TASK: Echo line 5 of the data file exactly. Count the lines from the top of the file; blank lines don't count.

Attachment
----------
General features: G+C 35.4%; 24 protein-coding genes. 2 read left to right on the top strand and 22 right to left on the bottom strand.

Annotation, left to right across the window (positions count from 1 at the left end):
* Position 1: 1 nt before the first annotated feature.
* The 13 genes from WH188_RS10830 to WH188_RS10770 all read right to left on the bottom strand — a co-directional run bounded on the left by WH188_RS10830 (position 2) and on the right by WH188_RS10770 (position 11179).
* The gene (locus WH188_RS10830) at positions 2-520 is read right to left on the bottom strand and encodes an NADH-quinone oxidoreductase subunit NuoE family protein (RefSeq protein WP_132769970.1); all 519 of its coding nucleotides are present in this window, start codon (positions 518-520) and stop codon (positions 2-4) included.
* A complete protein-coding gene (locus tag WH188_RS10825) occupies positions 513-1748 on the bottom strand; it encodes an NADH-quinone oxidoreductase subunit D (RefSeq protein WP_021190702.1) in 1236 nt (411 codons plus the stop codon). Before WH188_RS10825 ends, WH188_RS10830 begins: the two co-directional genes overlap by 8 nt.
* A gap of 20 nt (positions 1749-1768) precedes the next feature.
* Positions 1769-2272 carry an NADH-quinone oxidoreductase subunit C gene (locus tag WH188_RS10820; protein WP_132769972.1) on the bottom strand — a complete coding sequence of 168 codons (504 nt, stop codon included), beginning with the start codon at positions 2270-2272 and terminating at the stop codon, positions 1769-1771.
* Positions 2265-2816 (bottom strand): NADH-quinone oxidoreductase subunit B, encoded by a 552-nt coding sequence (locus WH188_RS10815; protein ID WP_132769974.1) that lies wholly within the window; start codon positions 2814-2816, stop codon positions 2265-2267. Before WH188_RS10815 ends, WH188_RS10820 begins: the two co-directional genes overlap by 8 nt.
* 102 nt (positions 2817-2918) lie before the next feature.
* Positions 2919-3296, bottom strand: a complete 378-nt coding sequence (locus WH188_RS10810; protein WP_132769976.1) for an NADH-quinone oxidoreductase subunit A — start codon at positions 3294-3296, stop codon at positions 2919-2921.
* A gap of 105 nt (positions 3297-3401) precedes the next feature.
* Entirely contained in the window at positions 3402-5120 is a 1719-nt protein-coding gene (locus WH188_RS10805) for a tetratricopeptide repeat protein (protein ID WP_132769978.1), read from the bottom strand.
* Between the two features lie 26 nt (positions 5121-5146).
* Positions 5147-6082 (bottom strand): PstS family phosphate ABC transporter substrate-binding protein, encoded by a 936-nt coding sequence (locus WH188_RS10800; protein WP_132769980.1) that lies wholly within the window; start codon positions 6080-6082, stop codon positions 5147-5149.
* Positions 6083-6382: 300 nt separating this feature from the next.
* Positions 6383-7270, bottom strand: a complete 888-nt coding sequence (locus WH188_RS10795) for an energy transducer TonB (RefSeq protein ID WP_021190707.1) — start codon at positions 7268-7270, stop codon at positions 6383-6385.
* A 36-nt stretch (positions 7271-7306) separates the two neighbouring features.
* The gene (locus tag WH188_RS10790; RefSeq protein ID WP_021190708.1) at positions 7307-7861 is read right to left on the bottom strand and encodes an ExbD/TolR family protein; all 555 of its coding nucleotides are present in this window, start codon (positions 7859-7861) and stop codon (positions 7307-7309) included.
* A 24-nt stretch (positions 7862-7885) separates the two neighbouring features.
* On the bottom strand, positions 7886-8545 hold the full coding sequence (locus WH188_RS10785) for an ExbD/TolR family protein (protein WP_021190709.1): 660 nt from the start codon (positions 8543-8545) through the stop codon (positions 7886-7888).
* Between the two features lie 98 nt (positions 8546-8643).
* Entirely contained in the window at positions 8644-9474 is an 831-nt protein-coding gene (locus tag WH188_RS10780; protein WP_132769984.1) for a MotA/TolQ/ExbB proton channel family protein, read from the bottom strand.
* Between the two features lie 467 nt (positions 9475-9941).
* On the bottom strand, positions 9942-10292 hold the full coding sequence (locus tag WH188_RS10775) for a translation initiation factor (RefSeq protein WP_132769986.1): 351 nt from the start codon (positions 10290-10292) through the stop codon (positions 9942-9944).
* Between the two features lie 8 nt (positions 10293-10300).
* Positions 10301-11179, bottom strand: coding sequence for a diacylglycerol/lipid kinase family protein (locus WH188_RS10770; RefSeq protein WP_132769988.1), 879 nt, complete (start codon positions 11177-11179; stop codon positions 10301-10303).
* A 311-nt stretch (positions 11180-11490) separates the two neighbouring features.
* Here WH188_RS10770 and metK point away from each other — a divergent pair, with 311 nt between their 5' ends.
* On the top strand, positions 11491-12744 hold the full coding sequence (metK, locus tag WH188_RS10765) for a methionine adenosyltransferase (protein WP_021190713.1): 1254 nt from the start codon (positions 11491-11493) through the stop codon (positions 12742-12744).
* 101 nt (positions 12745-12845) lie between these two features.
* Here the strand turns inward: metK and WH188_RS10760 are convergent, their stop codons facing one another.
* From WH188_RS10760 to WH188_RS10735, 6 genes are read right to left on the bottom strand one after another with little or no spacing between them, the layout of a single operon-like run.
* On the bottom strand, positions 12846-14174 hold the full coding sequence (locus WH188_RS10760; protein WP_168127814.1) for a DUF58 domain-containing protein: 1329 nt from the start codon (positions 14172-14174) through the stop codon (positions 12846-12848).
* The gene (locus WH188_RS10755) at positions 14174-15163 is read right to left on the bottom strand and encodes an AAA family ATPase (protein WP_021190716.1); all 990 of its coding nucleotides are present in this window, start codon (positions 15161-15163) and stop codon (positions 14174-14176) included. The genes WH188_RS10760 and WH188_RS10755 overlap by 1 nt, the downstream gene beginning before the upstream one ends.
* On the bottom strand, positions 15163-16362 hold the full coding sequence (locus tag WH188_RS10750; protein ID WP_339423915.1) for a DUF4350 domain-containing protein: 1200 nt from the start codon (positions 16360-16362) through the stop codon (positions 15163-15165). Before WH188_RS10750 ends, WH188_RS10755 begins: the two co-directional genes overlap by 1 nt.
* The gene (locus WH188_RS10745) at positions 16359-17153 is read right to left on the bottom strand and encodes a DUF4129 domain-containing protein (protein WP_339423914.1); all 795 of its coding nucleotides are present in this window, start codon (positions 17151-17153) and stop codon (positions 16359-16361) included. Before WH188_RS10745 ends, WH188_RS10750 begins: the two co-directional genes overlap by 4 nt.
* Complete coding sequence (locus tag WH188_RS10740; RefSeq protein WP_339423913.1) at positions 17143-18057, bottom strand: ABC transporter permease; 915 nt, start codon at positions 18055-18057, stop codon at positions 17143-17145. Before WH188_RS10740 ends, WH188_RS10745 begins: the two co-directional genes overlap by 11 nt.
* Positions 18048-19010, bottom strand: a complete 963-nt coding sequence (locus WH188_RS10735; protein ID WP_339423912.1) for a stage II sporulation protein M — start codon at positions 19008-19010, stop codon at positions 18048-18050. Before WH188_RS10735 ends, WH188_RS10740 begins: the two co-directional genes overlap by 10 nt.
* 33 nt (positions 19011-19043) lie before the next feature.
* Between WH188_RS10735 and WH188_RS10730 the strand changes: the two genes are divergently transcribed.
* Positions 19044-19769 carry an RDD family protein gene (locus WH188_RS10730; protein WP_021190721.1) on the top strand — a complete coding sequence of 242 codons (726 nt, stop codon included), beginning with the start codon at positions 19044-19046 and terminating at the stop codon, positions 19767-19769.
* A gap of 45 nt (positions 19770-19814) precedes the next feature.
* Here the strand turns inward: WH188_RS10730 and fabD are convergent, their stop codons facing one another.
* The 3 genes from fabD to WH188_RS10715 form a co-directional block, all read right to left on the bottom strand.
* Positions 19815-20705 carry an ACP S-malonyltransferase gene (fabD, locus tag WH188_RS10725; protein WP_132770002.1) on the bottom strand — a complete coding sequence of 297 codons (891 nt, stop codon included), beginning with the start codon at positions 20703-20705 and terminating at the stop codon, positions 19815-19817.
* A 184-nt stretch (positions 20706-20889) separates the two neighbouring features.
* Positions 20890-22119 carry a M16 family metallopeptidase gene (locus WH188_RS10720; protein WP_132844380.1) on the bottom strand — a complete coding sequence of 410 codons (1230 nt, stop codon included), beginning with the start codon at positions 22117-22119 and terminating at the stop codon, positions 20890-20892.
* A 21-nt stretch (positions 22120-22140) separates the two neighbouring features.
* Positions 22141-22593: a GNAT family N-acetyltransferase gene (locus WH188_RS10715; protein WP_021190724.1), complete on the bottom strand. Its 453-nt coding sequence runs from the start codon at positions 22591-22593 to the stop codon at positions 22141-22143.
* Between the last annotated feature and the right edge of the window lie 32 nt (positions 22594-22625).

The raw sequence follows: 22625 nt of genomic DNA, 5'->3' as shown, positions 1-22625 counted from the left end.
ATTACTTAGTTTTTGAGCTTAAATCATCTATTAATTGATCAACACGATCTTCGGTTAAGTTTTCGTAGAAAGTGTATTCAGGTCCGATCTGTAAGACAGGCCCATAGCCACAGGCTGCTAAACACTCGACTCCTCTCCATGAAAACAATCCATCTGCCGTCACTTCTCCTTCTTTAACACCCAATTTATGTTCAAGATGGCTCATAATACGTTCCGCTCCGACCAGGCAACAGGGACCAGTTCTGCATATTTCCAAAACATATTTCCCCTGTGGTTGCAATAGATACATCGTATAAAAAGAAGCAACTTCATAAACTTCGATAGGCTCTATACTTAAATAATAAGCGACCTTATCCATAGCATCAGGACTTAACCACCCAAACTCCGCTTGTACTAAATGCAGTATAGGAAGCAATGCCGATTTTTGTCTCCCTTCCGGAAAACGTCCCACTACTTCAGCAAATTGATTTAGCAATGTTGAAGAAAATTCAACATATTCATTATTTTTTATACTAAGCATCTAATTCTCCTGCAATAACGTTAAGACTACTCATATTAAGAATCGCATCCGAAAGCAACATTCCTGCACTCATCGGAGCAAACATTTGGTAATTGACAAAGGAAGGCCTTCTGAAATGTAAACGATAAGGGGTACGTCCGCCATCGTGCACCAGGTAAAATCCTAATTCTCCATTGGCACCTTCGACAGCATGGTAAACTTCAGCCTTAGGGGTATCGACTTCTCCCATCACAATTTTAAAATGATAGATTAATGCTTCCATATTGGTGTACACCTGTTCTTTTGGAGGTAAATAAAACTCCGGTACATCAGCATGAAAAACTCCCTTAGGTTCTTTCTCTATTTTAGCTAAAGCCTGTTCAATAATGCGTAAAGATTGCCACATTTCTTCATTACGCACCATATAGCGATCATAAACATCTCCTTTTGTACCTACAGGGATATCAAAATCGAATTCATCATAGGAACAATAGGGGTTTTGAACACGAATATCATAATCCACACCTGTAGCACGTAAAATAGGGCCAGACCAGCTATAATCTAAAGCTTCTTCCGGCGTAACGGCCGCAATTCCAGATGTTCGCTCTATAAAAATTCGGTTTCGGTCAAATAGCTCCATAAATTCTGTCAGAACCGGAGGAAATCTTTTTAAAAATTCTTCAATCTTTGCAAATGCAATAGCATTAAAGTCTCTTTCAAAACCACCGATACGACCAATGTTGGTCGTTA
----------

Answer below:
* The gene (locus WH188_RS10830) at positions 2-520 is read right to left on the bottom strand and encodes an NADH-quinone oxidoreductase subunit NuoE family protein (RefSeq protein WP_132769970.1); all 519 of its coding nucleotides are present in this window, start codon (positions 518-520) and stop codon (positions 2-4) included.